Florida Guide > State Parks
Windley Key Fossil Reef: A history
Windley Key Fossil Reef Geological State Park is situated quite close to Islamorada at m. m. 85. 5 on Windley Key.
The rubbish tips known as middens reveal that this area was occupied by various Native American groups in times gone by.
In the mid nineteenth century, a Conch family called Russell moved here and created a homestead that we now know as Windley; back then it was called Umbrella Key.
We move right on to the early 20th century when the Russell family were paid the princely sum of $852. 80 for their land by the East Coast Railway. This is where we meet our old friend Henry Flagler of course.
The land that they sold formed some 98 acres so they got less than $10 an acre for their property.
The land yielded the fill that was used in the construction of the railway; this hardcore was later found to have wonderful properties (more of that later)
Once the railway was completed with its station known as Windley Key Station it was vital in transporting passengers and delivering the post and fresh water to Windley.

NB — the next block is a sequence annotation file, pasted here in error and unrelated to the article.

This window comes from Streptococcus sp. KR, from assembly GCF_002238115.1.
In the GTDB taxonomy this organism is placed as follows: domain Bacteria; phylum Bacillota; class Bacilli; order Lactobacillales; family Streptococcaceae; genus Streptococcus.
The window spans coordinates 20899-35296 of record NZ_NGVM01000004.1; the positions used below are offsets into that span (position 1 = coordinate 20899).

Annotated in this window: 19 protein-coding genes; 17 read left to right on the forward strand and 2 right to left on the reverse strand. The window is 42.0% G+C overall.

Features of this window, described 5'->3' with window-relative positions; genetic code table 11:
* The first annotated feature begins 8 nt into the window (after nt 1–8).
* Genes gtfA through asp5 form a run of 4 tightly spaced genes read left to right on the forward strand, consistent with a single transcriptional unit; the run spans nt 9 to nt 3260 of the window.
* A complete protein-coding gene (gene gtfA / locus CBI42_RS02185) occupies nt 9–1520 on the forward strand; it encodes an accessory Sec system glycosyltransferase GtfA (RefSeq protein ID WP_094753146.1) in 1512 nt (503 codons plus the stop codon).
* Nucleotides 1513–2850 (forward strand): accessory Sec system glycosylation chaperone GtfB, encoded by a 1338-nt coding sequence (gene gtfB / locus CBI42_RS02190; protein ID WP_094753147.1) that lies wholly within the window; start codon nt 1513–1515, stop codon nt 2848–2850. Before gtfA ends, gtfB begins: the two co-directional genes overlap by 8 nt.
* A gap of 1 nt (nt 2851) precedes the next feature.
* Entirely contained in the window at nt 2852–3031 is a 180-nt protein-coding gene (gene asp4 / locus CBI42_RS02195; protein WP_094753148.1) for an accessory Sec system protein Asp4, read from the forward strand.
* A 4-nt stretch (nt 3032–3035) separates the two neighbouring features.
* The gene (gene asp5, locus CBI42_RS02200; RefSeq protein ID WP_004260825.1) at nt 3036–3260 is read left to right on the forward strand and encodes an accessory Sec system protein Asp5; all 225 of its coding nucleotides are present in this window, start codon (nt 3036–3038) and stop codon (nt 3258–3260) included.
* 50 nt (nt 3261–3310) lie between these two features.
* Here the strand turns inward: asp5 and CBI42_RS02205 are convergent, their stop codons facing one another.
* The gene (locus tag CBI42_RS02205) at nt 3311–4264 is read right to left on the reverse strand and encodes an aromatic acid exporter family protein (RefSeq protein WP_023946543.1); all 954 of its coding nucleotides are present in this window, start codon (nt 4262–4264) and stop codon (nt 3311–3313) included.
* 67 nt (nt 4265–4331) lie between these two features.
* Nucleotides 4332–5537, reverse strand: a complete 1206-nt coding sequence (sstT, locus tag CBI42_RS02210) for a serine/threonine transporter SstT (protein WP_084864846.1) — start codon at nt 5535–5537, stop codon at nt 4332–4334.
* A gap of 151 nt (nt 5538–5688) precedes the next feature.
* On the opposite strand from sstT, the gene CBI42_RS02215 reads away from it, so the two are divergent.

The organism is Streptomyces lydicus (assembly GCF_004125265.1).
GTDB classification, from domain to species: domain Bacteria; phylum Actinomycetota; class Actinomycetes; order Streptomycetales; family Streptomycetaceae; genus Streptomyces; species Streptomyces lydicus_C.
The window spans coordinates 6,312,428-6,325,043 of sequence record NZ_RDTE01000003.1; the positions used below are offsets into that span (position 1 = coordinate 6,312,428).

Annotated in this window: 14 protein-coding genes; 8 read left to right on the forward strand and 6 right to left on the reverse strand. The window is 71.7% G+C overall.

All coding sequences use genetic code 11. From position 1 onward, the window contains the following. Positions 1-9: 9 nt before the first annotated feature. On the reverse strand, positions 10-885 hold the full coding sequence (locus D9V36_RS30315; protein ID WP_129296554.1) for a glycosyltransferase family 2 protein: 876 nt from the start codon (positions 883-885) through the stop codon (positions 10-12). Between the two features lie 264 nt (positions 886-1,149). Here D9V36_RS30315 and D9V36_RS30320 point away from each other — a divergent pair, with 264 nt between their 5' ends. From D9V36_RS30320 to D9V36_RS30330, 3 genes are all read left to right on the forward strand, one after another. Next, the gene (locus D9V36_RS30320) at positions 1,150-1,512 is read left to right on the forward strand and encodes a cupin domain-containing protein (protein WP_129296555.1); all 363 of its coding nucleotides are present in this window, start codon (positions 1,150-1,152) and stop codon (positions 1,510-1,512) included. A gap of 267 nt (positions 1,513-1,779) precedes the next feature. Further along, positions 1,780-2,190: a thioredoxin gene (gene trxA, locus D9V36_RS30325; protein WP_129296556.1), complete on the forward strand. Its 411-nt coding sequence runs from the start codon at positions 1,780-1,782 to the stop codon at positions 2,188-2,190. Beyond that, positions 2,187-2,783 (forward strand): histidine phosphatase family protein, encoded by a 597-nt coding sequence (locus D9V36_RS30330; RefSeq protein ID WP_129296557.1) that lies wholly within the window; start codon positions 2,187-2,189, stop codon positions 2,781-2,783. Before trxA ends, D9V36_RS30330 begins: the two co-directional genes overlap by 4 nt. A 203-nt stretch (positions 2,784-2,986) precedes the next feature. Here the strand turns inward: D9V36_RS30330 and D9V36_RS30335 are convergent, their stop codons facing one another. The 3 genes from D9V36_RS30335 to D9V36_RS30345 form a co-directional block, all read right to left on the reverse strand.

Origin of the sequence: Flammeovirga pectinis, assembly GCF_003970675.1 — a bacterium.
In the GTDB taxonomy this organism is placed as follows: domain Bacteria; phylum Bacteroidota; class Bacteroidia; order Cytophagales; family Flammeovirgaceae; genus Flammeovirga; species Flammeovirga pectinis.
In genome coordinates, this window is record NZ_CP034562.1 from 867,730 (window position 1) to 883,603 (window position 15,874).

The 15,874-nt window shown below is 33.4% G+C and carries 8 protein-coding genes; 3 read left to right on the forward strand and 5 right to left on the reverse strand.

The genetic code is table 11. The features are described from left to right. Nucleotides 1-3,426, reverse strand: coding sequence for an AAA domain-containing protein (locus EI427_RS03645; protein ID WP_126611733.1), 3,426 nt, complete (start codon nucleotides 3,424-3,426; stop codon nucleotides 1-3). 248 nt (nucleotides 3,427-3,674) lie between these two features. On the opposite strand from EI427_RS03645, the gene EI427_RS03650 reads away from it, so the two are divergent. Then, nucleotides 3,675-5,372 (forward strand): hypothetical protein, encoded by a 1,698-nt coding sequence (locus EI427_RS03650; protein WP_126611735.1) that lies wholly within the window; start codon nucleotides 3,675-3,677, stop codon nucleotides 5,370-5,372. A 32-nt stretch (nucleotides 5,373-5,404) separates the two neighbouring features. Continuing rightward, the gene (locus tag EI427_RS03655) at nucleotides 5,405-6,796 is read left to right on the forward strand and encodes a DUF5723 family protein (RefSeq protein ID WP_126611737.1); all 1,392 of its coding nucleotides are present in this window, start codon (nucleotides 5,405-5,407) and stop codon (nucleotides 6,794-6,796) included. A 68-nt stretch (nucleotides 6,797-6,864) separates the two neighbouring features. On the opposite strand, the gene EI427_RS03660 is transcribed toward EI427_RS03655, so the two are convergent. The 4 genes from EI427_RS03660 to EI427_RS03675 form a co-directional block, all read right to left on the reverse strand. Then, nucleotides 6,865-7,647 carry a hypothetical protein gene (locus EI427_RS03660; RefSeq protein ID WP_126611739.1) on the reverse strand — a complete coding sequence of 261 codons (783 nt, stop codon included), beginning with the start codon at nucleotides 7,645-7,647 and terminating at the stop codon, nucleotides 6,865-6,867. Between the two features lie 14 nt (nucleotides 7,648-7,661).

In the 1870 census it is clear that this area was once formed of 2 islands; however, in the building of the railway they infilled the space between the two and it became the one land mass we know today.
During the building of the railways it was discovered that if you split the keyrock cleanly and polished it the most exquisite roack was revealed.
This led to a new industry that lasted til the 1960s. This rock was transported all over America and today you can see examples in The New York Chapel where it forms the altar and The St Louis Post Office
Closer to home it can be seen at the Alison Fahrer Environmental Education Center. Omce it had been cut, the stone was transported to Miami for finishing and polishing. For a brief period towards the end of the mining they had installed the machinery needed to do it themselves.
After the quarry closed down in the 60s the intention was to sell it to developers who intended to build on the land and flood the quarries. Thanks to local campaigners this was stopped and the State acquired the area.
Today you can see the quarry when you visit the park and also marvel at the channeling machine and other plant that has been saved.
In 1940 Phelps McKenny started work on a Theatre of the Sea and after a hiatus caused by the 2nd World War this was opened in 1946 and since then they have produced daily dolphin shows.
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